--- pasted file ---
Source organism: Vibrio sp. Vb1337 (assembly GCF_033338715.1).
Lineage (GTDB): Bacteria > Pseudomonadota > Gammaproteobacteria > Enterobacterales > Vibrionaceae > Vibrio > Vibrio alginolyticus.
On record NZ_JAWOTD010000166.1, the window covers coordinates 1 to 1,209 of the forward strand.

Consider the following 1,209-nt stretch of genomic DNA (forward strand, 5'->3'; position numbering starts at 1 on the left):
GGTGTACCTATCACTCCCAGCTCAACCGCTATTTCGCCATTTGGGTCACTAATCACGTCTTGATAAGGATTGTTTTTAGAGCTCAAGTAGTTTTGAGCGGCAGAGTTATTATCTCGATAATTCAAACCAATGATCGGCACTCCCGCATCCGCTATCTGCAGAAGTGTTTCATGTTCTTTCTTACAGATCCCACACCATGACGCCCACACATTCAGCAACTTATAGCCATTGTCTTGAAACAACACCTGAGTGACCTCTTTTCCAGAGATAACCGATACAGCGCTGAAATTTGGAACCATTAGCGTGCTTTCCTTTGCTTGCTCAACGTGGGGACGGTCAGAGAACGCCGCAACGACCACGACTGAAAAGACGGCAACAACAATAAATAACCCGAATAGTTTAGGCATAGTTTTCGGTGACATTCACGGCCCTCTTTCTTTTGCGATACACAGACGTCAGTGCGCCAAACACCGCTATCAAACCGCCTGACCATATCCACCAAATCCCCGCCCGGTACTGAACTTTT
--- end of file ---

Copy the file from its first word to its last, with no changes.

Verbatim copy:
Source organism: Vibrio sp. Vb1337 (assembly GCF_033338715.1).
Lineage (GTDB): Bacteria > Pseudomonadota > Gammaproteobacteria > Enterobacterales > Vibrionaceae > Vibrio > Vibrio alginolyticus.
On record NZ_JAWOTD010000166.1, the window covers coordinates 1 to 1,209 of the forward strand.

Consider the following 1,209-nt stretch of genomic DNA (forward strand, 5'->3'; position numbering starts at 1 on the left):
GGTGTACCTATCACTCCCAGCTCAACCGCTATTTCGCCATTTGGGTCACTAATCACGTCTTGATAAGGATTGTTTTTAGAGCTCAAGTAGTTTTGAGCGGCAGAGTTATTATCTCGATAATTCAAACCAATGATCGGCACTCCCGCATCCGCTATCTGCAGAAGTGTTTCATGTTCTTTCTTACAGATCCCACACCATGACGCCCACACATTCAGCAACTTATAGCCATTGTCTTGAAACAACACCTGAGTGACCTCTTTTCCAGAGATAACCGATACAGCGCTGAAATTTGGAACCATTAGCGTGCTTTCCTTTGCTTGCTCAACGTGGGGACGGTCAGAGAACGCCGCAACGACCACGACTGAAAAGACGGCAACAACAATAAATAACCCGAATAGTTTAGGCATAGTTTTCGGTGACATTCACGGCCCTCTTTCTTTTGCGATACACAGACGTCAGTGCGCCAAACACCGCTATCAAACCGCCTGACCATATCCACCAAATCCCCGCCCGGTACTGAACTTTT